June 2006
Volume 6, Issue 6
Vision Sciences Society Annual Meeting Abstract  |   June 2006
Which way did it go? Measuring trajectory information in multiple object tracking
Author Affiliations
  • Skyler S. Place
    Brigham and Women's Hospital
  • Todd S. Horowitz
    Brigham and Women's Hospital, and Harvard Medical School
Journal of Vision June 2006, Vol.6, 767. doi:https://doi.org/10.1167/6.6.767
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      Skyler S. Place, Todd S. Horowitz; Which way did it go? Measuring trajectory information in multiple object tracking. Journal of Vision 2006;6(6):767. https://doi.org/10.1167/6.6.767.

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      © ARVO (1962-2015); The Authors (2016-present)

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In multiple object tracking (MOT) experiments, observers are capable of tracking 3–5 targets among identical distractors. What information about target trajectories can the visual system use in this task? We present a new method, which allows us to measure the precision of observers' information about object motion direction in MOT.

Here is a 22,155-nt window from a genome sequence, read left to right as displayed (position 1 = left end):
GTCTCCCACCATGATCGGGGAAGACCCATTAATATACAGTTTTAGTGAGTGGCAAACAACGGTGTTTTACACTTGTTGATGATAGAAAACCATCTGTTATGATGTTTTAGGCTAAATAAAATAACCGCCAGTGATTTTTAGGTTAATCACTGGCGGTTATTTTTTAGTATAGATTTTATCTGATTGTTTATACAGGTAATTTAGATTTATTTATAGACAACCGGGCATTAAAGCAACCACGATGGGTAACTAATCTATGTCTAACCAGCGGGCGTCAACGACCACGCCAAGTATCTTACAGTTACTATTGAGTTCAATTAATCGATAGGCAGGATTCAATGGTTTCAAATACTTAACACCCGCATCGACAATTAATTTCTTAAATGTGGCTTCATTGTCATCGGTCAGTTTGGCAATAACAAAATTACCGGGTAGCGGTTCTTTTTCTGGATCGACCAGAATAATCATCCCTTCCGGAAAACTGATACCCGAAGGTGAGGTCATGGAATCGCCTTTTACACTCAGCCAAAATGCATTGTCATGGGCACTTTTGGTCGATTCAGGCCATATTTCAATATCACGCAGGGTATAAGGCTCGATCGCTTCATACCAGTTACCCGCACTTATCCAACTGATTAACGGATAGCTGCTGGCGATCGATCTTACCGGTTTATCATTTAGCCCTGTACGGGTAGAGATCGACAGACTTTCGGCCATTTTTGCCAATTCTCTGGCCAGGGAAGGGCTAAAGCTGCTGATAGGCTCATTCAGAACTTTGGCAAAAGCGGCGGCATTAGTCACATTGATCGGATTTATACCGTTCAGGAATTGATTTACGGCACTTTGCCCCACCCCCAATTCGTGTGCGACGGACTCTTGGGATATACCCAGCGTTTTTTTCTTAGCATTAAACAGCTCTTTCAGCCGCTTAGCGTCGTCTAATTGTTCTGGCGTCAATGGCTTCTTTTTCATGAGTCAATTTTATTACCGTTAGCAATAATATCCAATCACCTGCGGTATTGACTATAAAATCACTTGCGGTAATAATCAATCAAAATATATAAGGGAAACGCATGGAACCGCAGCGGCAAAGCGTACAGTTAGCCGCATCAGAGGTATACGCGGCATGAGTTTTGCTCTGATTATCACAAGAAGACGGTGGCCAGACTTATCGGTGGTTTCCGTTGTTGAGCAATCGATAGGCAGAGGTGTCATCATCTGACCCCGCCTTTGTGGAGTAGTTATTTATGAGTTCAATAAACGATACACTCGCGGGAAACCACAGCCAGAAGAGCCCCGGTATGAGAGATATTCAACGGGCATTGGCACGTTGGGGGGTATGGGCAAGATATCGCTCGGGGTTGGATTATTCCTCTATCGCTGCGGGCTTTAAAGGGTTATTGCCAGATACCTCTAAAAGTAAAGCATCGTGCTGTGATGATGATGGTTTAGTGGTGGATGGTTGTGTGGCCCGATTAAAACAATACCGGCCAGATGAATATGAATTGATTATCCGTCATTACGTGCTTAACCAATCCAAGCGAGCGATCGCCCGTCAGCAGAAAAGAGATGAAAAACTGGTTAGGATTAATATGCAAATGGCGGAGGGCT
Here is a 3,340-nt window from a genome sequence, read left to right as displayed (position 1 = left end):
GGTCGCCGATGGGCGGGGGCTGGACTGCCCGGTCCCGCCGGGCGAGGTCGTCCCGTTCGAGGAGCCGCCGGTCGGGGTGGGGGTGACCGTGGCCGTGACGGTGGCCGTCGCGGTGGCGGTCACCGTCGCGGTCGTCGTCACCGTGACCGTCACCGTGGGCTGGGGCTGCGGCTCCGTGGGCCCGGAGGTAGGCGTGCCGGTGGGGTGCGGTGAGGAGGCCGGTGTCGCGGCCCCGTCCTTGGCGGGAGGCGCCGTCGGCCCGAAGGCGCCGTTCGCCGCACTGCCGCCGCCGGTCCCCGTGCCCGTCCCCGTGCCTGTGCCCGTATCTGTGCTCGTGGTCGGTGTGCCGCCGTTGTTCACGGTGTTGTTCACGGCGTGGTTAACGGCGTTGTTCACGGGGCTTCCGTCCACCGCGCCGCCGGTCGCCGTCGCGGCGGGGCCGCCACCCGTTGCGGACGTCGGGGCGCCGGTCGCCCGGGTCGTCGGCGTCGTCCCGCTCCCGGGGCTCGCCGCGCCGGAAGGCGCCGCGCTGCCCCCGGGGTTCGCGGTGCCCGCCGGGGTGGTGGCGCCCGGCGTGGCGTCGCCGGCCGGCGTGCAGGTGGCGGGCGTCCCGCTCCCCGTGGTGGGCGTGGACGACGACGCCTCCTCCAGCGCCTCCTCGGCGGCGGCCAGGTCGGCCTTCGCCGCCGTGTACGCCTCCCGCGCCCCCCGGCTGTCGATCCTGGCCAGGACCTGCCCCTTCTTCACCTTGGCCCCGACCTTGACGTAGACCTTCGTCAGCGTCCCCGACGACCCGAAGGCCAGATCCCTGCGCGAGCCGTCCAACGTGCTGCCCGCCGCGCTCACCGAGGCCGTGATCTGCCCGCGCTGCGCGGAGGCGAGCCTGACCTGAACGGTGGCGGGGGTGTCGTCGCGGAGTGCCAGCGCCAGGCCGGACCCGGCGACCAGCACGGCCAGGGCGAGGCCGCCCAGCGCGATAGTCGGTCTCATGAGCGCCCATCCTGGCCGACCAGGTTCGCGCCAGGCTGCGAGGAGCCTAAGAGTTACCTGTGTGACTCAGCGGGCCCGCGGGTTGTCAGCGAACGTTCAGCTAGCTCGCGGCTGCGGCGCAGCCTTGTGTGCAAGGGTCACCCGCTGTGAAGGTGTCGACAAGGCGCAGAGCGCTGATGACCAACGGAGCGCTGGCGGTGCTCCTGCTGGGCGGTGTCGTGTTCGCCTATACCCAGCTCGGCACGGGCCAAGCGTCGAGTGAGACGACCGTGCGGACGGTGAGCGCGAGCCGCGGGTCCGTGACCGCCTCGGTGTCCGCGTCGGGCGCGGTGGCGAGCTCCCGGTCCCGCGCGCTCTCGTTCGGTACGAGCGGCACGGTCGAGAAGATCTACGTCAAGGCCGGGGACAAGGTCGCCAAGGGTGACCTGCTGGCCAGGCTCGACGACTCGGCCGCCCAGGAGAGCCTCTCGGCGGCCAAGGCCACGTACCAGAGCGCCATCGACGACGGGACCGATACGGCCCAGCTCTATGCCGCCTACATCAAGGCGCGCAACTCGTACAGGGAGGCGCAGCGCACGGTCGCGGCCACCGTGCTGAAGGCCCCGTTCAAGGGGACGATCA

In Exp. 1, we measured directional information for targets. Observers tracked 4 of 8 moving disks for 5 seconds. At the end of the trial, a green arrow appeared on one target disk. The arrow was presented at an angle (±15°, ±30°, ±±45°, or ±90°) to the target's actual direction of motion. The task was to make an unspeeded response indicating whether the green arrow was rotated clockwise or counterclockwise relative to the true direction. The 70% accuracy threshold was approximately 30°.

In Exp. 2, we compared directional accuracy for targets and non-targets. Since the directional task probed non-targets as well as targets, we introduced two incentives for observers to track targets. First, on 20% of trials, a single disk turned blue, and observers made an unspeeded 2AFC decision as to whether the blue disk was a target; directional data were collected on the remaining trials. Second, we introduced more non-targets than targets (observers tracked 3 of 8). Accuracy for target direction was 86%, while non-target responses were near chance.

The visual system has access to coarse information about target trajectories in MOT. This information is only available for attended objects.

Place, S. S. Horowitz, T. S. (2006). Which way did it go? Measuring trajectory information in multiple object tracking [Abstract]. Journal of Vision, 6(6):767, 767a, http://journalofvision.org/6/6/767/, doi:10.1167/6.6.767. [CrossRef]
 Funded through NIH grant MH65576 to Todd Horowitz

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